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Sunday, July 29, 2012

American Free Speech and "Mitt the Twitt"

No answer yet from Tweets to Twitizens, when I asked esteemed American media the Washington Post and New York Times if either would consider a headline like "Mitt the Twitt".  

In my opinion, the British Press's boldness in printing the headline boasts more than a sensational way to sell newspapers. Their freedom to print an international eye catching headline is the result of free speech rights more liberal than the American media!

This attack ad was a bargain for Democrats, who can take a week's vacation while the British press does their political work. But, our American media could learn a thing or two about Free Speech, as a result of Romney's new international "Mitt the Twitt" label. American media are often cowardly when compared to the British press.  England's politicians are usually thick skinned about their media, but Americans are often paranoid - like President Nixon, for example, when several journalists were put on a watch list.

Democrats saved money, as well as finger pointing political grief from Republican fact checkers, by simply allowing "Mitt the Twitt" negative publicity to define Romney, the unofficial GOP presidential candidate.  

"Mitt the Twitt" himself brought the slogan on, when the former one term Massachusetts governor opened his mouth during an American television interview, by impolitely criticizing London's readiness to host the 2012 Summer Olympic games.  

Given an enormous value added, just about every news organization in the world showed "Mitt the Twitt" headlines, creating a reverberating negative political message, for free.

After just three days in London, on a tour that was supposed to demonstrate Romney's qualities as a statesman and a leader, he left the United Kingdom widely reviled as a laughing stock and, worse, a "twitt".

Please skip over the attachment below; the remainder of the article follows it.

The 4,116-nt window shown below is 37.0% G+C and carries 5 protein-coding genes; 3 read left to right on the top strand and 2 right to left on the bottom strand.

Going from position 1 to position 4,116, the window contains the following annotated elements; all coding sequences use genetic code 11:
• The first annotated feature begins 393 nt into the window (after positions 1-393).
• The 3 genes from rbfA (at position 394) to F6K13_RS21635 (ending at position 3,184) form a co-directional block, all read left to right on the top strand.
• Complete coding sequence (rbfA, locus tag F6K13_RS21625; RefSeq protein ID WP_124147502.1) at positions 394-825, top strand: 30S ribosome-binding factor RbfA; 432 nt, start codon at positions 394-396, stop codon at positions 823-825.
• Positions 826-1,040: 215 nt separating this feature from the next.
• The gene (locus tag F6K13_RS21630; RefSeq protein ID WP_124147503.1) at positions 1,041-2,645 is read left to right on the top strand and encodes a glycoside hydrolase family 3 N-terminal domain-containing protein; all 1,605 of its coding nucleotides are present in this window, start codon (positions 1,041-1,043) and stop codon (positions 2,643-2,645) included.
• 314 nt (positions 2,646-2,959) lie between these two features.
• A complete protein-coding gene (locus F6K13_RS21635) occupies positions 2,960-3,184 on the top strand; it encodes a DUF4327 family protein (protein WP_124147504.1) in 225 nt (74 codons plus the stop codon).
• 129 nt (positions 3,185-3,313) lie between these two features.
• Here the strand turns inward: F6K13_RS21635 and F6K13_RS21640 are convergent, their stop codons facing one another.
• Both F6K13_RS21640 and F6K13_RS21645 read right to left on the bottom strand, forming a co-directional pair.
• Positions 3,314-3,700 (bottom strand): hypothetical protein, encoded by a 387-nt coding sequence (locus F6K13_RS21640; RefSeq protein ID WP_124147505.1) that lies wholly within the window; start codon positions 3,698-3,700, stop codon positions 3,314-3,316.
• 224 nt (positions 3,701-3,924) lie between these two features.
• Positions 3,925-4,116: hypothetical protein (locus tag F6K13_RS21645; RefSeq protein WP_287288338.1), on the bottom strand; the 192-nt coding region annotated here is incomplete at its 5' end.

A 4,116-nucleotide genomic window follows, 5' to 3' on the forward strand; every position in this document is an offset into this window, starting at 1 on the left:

Although Romney's remarks made British tabloid entertainment, the serious overriding issue is about how his candidacy, as potential leader of the free world, is perceived by the international community. Okay, let's give Romney the benefit of the doubt, knowing how most of the international press has no idea who he is (likewise, many Americans). So, he was an easy tabloid target.  Nonetheless, the "Mitt the Twitt" headline is a difficult image to over come, especially when it fits.

But, for Democrats, it's free negative publicity, brought on by Romney's inability to engage in civil discourse.  He should have instinctively known that an interview with news anchor Brian Williams was supposed to be a non-headline type of puff piece. Yet, he simply didn't demonstrate the ability to spontaneously connect with the viewing audience on the salient Olympic theme.  

In other words, he was supposed to say "London's Great!" (stupid!).

Apologetic pundits risk saying the "Mitt the Twitt" headline has "no legs". This means, the story will eventually go away.  But Romney, the candidate, continues to accumulate bumbling media missteps. Having this much "candidate fatigue" showing up early in the campaign doesn't bode well for Romney's media image. Which is precisely why a billion or so contributions are begged from filthy rich supporters to pay for his political messages. Romney can't deliver a salient message himself, because he wastes time talking about why he won't disclose the sources of his enormous wealth.

Since it's obvious Romney is a flawed candidate, he needs paid political action committee ads to prop up his campaign. But all the money in the world won't fix him as a presidential candidate.

Nevertheless, I suspect Romney's "Mitt the Twitt" message will get a pass from main stream American media because our Constitutional right to freedom of the press is mitigated by the need to generate profits. Rich advertisers don't like negativity.  Of course, the Brit newspapers have the same bottom line incentives, but they seem to understand just how to sell newspapers. So, while the American media hides from sensational headlines, the Brits trump our own stoic moguls by truthfully exposing the real Mitt Romney. Even Twitter's 140 character limit can't compete with "Mitt the Twitt".

I'll probably never hear from the New York Times or the Washington Post about their feelings on the British sensational, character grabbing, Romney headline. But, maybe Saturday Night Live comedy will get the message, instead.



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